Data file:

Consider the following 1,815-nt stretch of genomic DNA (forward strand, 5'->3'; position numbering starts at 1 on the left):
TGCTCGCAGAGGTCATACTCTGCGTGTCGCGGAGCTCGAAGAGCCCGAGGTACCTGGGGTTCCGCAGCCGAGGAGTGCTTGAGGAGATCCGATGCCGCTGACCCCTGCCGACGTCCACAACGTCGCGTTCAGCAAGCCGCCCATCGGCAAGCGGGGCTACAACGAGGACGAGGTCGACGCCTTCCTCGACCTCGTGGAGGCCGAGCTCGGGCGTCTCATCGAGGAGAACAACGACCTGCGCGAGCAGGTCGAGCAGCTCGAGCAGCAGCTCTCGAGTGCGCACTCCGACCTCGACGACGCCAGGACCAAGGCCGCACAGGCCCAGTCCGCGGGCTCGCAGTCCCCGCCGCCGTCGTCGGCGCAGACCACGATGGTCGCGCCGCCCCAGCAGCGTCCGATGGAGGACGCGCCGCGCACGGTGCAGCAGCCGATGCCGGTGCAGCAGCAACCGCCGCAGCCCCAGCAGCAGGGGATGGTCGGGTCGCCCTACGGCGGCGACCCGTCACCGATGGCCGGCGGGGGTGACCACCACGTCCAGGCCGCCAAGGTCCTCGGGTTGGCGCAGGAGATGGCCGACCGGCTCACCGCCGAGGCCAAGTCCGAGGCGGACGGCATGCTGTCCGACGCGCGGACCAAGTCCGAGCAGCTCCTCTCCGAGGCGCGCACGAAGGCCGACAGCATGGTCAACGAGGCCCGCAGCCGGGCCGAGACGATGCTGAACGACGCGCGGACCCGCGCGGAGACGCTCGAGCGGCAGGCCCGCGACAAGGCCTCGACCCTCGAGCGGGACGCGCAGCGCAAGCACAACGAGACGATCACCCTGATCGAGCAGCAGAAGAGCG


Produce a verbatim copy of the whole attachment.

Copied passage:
Consider the following 1,815-nt stretch of genomic DNA (forward strand, 5'->3'; position numbering starts at 1 on the left):
TGCTCGCAGAGGTCATACTCTGCGTGTCGCGGAGCTCGAAGAGCCCGAGGTACCTGGGGTTCCGCAGCCGAGGAGTGCTTGAGGAGATCCGATGCCGCTGACCCCTGCCGACGTCCACAACGTCGCGTTCAGCAAGCCGCCCATCGGCAAGCGGGGCTACAACGAGGACGAGGTCGACGCCTTCCTCGACCTCGTGGAGGCCGAGCTCGGGCGTCTCATCGAGGAGAACAACGACCTGCGCGAGCAGGTCGAGCAGCTCGAGCAGCAGCTCTCGAGTGCGCACTCCGACCTCGACGACGCCAGGACCAAGGCCGCACAGGCCCAGTCCGCGGGCTCGCAGTCCCCGCCGCCGTCGTCGGCGCAGACCACGATGGTCGCGCCGCCCCAGCAGCGTCCGATGGAGGACGCGCCGCGCACGGTGCAGCAGCCGATGCCGGTGCAGCAGCAACCGCCGCAGCCCCAGCAGCAGGGGATGGTCGGGTCGCCCTACGGCGGCGACCCGTCACCGATGGCCGGCGGGGGTGACCACCACGTCCAGGCCGCCAAGGTCCTCGGGTTGGCGCAGGAGATGGCCGACCGGCTCACCGCCGAGGCCAAGTCCGAGGCGGACGGCATGCTGTCCGACGCGCGGACCAAGTCCGAGCAGCTCCTCTCCGAGGCGCGCACGAAGGCCGACAGCATGGTCAACGAGGCCCGCAGCCGGGCCGAGACGATGCTGAACGACGCGCGGACCCGCGCGGAGACGCTCGAGCGGCAGGCCCGCGACAAGGCCTCGACCCTCGAGCGGGACGCGCAGCGCAAGCACAACGAGACGATCACCCTGATCGAGCAGCAGAAGAGCG